2 G3P + 2 NAD+ + 4 ADP + 6 Pi → 2 Pyruvate + 4 ATP + 2 NADH + 2 H+ + 2 H2O
The net reaction of glycolysis can be written as the sum of the net reactions of preparatory and payoff phase for one glucose molecule as shown below. Note the appearance of thee inorganic phosphate molecules (Pi) on the reactant side instead of 2 Pi molecules generally found in many texts.
Entry of Fructose into the Glycolytic pathway
The entry of different sugar molecules into the glycolytic path may take different routes deepening on the cell types. Even different cell types in animals may exhibit difference in the entry pathway. For the simplicity of explanation, this chapter presents the example of fructose only in the context of human body. After absorption in the body, the dietary fructose is primarily catabolized in the liver. In hepatocytes, the catalysis of fructose via glycolysis is mediated by three enzymes- fructokinase (= ketohexokinase), fructose bisphosphate aldolase B (= aldolase B) and ATP-dependent dihydroxyacetone kinase (also known as triokinase and triose kinase). Adipocytes lack the enzyme fructokinase, but have hexokinase. So, in adipocytes, fructose is first converted into fructose-6-phophate, then enters into the glycolytic pathway as usual.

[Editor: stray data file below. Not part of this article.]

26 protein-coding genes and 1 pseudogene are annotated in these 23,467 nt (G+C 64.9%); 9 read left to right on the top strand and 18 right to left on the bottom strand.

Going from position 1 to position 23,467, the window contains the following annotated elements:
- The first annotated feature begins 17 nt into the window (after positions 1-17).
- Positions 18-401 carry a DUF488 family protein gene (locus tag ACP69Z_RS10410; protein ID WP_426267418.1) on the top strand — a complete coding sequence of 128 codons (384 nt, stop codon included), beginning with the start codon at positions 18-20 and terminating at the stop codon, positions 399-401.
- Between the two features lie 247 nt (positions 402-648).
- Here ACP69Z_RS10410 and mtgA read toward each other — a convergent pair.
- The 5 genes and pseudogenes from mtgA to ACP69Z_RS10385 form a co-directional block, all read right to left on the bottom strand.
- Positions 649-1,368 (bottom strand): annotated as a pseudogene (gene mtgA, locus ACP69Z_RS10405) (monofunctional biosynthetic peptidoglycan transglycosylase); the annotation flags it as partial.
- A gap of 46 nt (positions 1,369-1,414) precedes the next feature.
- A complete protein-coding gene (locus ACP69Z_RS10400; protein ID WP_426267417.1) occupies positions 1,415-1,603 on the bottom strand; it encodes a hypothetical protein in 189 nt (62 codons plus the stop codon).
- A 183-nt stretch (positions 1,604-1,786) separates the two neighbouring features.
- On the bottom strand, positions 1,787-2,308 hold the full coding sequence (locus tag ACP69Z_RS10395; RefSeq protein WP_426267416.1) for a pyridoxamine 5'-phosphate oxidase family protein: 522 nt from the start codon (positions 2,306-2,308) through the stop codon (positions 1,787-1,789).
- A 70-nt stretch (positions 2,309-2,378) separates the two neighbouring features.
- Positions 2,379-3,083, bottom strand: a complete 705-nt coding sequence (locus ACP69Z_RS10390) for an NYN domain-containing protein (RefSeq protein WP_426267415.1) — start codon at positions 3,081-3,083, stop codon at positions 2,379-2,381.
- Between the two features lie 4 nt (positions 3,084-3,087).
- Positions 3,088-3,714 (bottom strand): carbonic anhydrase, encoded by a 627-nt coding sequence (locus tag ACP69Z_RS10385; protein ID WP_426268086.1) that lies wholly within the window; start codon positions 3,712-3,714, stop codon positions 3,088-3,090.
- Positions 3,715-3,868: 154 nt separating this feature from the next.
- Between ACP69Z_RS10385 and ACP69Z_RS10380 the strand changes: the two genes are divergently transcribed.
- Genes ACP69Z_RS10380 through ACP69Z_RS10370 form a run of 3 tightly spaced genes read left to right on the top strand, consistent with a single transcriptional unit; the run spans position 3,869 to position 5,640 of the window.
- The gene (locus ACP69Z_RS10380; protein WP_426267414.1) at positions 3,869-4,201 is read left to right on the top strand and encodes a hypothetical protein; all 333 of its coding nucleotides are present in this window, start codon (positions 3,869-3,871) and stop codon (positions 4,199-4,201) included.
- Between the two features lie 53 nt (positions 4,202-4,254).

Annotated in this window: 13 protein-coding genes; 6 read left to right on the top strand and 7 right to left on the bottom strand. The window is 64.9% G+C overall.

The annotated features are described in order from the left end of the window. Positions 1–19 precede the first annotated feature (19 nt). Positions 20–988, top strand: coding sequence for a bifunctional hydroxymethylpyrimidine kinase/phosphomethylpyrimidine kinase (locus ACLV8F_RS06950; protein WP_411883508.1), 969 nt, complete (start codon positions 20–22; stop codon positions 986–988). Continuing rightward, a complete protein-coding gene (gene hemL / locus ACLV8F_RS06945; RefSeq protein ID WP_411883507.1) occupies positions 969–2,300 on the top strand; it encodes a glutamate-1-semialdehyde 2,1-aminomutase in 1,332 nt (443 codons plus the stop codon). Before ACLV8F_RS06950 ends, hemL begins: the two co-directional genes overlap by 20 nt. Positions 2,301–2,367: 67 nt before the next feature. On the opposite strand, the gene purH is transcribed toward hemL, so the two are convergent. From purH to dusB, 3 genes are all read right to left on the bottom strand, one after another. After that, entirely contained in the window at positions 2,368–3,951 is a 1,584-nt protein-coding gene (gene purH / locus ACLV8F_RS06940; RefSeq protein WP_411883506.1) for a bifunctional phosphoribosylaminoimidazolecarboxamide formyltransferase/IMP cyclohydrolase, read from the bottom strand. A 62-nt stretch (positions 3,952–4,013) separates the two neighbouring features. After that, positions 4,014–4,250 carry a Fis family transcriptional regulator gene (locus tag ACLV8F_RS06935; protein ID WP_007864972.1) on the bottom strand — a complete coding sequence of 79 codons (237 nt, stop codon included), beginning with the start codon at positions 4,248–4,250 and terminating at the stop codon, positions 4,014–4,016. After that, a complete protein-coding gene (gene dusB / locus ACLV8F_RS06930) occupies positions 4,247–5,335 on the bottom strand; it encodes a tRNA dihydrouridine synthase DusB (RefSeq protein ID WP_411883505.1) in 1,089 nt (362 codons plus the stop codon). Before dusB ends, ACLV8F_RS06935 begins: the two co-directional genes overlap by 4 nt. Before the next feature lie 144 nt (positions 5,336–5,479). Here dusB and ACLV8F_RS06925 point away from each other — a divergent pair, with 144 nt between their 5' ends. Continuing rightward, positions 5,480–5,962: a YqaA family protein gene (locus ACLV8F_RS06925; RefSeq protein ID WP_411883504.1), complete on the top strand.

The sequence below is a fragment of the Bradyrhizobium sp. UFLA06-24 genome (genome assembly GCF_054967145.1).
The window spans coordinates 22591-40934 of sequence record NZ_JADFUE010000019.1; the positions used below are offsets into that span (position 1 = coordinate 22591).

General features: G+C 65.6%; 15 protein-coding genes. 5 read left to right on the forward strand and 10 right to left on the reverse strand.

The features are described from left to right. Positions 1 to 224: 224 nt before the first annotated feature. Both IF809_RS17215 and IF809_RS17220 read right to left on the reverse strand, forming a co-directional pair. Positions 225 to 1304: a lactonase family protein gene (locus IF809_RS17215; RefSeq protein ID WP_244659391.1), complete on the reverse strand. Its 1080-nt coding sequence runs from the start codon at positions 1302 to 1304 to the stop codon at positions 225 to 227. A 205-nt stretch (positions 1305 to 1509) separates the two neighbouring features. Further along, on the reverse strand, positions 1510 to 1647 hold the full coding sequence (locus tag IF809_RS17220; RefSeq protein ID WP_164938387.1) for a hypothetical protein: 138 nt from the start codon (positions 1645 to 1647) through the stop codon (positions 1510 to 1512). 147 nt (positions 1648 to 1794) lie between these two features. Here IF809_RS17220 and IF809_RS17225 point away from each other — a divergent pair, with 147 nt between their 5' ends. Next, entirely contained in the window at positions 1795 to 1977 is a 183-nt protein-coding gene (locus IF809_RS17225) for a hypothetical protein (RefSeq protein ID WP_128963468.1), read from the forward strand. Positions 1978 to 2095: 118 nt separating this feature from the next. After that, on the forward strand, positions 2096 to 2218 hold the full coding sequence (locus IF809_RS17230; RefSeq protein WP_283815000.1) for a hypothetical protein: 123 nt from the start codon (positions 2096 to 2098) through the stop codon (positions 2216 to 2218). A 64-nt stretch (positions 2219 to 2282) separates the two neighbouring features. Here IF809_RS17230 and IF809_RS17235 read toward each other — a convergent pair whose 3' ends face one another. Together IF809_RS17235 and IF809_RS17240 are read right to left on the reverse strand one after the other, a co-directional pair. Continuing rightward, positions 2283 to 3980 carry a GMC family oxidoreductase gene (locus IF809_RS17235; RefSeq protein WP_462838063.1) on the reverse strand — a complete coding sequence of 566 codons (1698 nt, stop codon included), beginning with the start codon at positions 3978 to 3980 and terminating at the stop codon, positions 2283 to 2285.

Fructose may enter the glycolytic pathway by forming either fructose 1-phosphate (F-1-P) or the usual fructose 6-phosphate (F-6-P) intermediate. Adipocytes follow the more usual path by converting fructose into fructose 6-phophate- the normal intermediate of glycolysis. In the intestine, liver and kidney fructose is first converted into fructose 1-phosphate. The complete glycolytic cycle for fructose in the adipocytes and hepatocytes is shown in the picture below. Once formation of glyceraldehyde 3-phosphate, both the pathways take the same pathway further for the payoff phase. The pathway of entry of fructose into the glycolytic pathway in both the adipocyte and hepatocyte is shown below-
The net reaction for glycolysis for glucose and fructose in adipocytes and fructose in hepatocytes are summarized below. Note the common features of all these paths, the end products in all the three cases remain the same.
The Fates of Pyruvate